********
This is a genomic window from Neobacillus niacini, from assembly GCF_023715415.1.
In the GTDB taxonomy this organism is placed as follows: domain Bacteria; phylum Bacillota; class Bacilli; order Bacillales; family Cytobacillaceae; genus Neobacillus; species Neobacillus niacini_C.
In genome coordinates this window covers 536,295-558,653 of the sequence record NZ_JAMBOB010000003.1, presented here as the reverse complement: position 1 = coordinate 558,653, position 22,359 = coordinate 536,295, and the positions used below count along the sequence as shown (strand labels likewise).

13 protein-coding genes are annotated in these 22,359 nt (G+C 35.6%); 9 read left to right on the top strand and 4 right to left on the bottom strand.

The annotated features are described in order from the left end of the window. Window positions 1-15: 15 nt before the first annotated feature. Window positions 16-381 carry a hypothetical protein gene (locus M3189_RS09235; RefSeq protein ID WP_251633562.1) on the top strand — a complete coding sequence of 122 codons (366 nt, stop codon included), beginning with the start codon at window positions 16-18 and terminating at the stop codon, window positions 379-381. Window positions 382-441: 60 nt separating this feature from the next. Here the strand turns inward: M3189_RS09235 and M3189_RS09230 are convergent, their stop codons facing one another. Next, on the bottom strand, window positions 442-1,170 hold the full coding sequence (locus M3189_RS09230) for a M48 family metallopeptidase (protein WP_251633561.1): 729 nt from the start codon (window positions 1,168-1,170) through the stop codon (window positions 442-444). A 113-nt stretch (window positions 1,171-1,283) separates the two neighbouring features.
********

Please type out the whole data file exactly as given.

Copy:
This is a genomic window from Neobacillus niacini, from assembly GCF_023715415.1.
In the GTDB taxonomy this organism is placed as follows: domain Bacteria; phylum Bacillota; class Bacilli; order Bacillales; family Cytobacillaceae; genus Neobacillus; species Neobacillus niacini_C.
In genome coordinates this window covers 536,295-558,653 of the sequence record NZ_JAMBOB010000003.1, presented here as the reverse complement: position 1 = coordinate 558,653, position 22,359 = coordinate 536,295, and the positions used below count along the sequence as shown (strand labels likewise).

13 protein-coding genes are annotated in these 22,359 nt (G+C 35.6%); 9 read left to right on the top strand and 4 right to left on the bottom strand.

The annotated features are described in order from the left end of the window. Window positions 1-15: 15 nt before the first annotated feature. Window positions 16-381 carry a hypothetical protein gene (locus M3189_RS09235; RefSeq protein ID WP_251633562.1) on the top strand — a complete coding sequence of 122 codons (366 nt, stop codon included), beginning with the start codon at window positions 16-18 and terminating at the stop codon, window positions 379-381. Window positions 382-441: 60 nt separating this feature from the next. Here the strand turns inward: M3189_RS09235 and M3189_RS09230 are convergent, their stop codons facing one another. Next, on the bottom strand, window positions 442-1,170 hold the full coding sequence (locus M3189_RS09230) for a M48 family metallopeptidase (protein WP_251633561.1): 729 nt from the start codon (window positions 1,168-1,170) through the stop codon (window positions 442-444). A 113-nt stretch (window positions 1,171-1,283) separates the two neighbouring features.